Device: Sciton SkinTyte (800-1800 nm) with Broadband Light Technology
This device has been used in the clinical setting to reduce cheek and submental laxity. SkinTyte delivers sequentially pulsed light (800-1200 nm, with a filter enabling focus on 590 nm) and broadband light (which can be turned on or off).




Primary Outcome Measures :
  1. Number of Genes With Significant Change in Gene Transcription [ Time Frame: 16 weeks ]
    The endpoint consisted of clinical inspection of biopsies of untreated skin and skin after three treatments. Genes were considered altered if a statistically significant change in transcription of an individual gene was observed between the treated and untreated skin (significance was set at p<0.01, adjusted for false discovery rate). The values in the table represent the total number of recorded genes with significant change.


Secondary Outcome Measures :
  1. Change From Baseline in Fine Wrinkling Score as a Measure of Skin Rejuvenation [ Time Frame: Baseline, day 84 ]
    Wrinkling was assessed on a 10 point Likert scale (range 1-10); higher scores correspond to more wrinkling.

  2. Change From Baseline in Coarse Wrinkling Score as a Measure of Skin Rejuvenation [ Time Frame: Baseline, day 84 ]
    Wrinkling was assessed on a 10 point Likert scale (range 1-10); higher scores correspond to more wrinkling.

  3. Change From Baseline in Sagging Score as a Measure of Skin Rejuvenation [ Time Frame: Baseline, day 84 ]
    Sagging was assessed on a 10 point Likert scale (range 1-10); higher scores correspond to more sagging.

  4. Change From Baseline in Physician Global Assessment as a Measure of Skin Rejuvenation [ Time Frame: Baseline, day 84 ]
    Physician global assessment was assessed on a 10 point Likert scale (range 1-10); higher scores correspond to more severe skin aging.

  5. Change From Baseline in Cutometry as a Measure of Skin Rejuvenation [ Time Frame: Baseline, day 84 ]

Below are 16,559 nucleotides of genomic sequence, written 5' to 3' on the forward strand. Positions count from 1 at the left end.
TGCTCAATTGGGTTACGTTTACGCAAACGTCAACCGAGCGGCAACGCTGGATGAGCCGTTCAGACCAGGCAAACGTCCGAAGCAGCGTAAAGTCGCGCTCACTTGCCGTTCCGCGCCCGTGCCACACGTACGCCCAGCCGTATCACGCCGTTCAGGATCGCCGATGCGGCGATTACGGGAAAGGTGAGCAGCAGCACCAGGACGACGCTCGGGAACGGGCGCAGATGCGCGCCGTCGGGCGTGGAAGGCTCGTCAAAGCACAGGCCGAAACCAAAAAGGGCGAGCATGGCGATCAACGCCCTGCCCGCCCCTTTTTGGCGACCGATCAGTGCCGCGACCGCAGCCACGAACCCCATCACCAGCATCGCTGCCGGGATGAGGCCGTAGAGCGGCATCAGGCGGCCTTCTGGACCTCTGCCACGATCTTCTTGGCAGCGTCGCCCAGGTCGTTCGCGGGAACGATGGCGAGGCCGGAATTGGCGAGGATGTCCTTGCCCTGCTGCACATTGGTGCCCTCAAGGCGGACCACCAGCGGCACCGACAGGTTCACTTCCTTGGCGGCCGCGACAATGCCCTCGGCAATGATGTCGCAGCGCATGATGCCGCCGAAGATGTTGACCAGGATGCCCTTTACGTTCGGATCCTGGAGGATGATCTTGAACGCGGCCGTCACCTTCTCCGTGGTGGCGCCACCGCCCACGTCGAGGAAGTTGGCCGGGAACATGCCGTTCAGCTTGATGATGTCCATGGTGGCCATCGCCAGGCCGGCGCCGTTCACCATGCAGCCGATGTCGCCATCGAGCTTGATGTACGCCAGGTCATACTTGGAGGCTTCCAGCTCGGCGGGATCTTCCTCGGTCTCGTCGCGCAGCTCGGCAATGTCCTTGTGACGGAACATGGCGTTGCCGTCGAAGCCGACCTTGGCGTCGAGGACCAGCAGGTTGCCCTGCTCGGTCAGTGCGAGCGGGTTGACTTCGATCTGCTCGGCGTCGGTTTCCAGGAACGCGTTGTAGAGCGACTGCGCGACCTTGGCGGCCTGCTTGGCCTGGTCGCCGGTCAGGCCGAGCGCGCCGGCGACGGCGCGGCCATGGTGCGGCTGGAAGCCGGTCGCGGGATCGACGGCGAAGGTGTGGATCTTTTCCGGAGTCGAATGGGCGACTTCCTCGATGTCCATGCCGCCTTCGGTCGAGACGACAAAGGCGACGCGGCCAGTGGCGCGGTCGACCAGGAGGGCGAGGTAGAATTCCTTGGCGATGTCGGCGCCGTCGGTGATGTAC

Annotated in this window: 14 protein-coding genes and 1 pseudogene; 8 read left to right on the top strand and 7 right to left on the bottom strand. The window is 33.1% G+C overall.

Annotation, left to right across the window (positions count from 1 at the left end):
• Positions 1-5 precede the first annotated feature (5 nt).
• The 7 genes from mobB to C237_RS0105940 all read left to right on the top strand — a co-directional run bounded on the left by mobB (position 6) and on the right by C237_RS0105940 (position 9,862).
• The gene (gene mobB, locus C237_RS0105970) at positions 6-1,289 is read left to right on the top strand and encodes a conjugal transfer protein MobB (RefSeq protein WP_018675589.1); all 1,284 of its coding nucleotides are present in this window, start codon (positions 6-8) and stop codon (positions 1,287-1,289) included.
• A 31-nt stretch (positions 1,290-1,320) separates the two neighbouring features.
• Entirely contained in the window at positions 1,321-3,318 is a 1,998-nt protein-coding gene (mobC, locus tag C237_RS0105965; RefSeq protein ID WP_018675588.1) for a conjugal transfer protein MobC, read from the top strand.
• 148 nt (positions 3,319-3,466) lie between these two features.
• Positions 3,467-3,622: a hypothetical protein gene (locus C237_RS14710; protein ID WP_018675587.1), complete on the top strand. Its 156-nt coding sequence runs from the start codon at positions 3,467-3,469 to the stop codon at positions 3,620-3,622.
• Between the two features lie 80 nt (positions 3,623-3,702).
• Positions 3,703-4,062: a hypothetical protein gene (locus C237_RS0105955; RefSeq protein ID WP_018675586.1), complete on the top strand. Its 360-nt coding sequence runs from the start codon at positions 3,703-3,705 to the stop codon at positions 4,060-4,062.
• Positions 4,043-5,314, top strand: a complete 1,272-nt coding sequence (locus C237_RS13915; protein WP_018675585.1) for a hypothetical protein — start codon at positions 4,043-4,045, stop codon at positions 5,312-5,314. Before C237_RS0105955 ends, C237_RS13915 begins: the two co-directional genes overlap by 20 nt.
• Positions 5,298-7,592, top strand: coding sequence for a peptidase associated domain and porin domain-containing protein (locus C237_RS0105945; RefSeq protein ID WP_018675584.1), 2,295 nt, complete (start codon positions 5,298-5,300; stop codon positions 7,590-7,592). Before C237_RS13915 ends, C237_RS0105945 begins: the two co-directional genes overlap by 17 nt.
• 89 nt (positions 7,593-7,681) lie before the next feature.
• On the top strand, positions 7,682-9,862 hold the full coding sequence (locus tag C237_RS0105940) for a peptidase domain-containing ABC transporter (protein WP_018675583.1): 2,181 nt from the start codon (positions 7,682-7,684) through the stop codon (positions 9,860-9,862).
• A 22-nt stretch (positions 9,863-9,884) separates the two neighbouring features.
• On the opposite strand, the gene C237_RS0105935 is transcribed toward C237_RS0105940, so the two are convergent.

Elasticity of skin assessment with cutometric probe.

  6. Change From Baseline in Transepidermal Water Loss as a Measure of Skin Rejuvenation [ Time Frame: Baseline, day 84 ]
    Transepidermal water loss assessment with VapoMeter.



Information from the National Library of Medicine

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Ages Eligible for Study:   55 Years and older   (Adult, Older Adult)
Sexes Eligible for Study:   Female
Accepts Healthy Volunteers:   Yes
Criteria

Inclusion Criteria:

  • 1. Female 2. Age 55 years or older (total 6) 3. Fitzpatrick skin type 2-3 4. Photo-aging at least moderate on the extensor forearms

Exclusion Criteria:

  • 1. Unable to understand and sign informed consent form 2. Unable to comply with study procedures 3. Pregnant or lactating 4. Prior treatment to forearms including topical retinoid, laser treatment, photodynamic treatment, prescription topical agents x 1 month 5. Active skin conditions that precluding treatment including zoster, blistering skin disease, psoriasis, atopic dermatitis, abnormal scarring, skin cancer in the area of study treatment 6. Currently on hormone based therapy (both systemic and topical)

Information from the National Library of Medicine

To learn more about this study, you or your doctor may contact the study research staff using the contact information provided by the sponsor.

Please refer to this study by its ClinicalTrials.gov identifier (NCT number): NCT03243981


Locations
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United States, California
Stanford University
Redwood City, California, United States, 94063
Sponsors and Collaborators
Stanford University
Sciton
  Study Documents (Full-Text)

Documents provided by Anne Chang, Stanford University:

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Responsible Party: Anne Chang, Associate Professor of Dermatology, Stanford University
ClinicalTrials.gov Identifier: NCT03243981    
Other Study ID Numbers: IRB 37776
First Posted: August 9, 2017    Key Record Dates
Results First Posted: October 1, 2019
Last Update Posted: October 1, 2019
Last Verified: September 2019
Individual Participant Data (IPD) Sharing Statement:
Plan to Share IPD: No

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Studies a U.S. FDA-regulated Drug Product: No
Studies a U.S. FDA-regulated Device Product: Yes
Product Manufactured in and Exported from the U.S.: No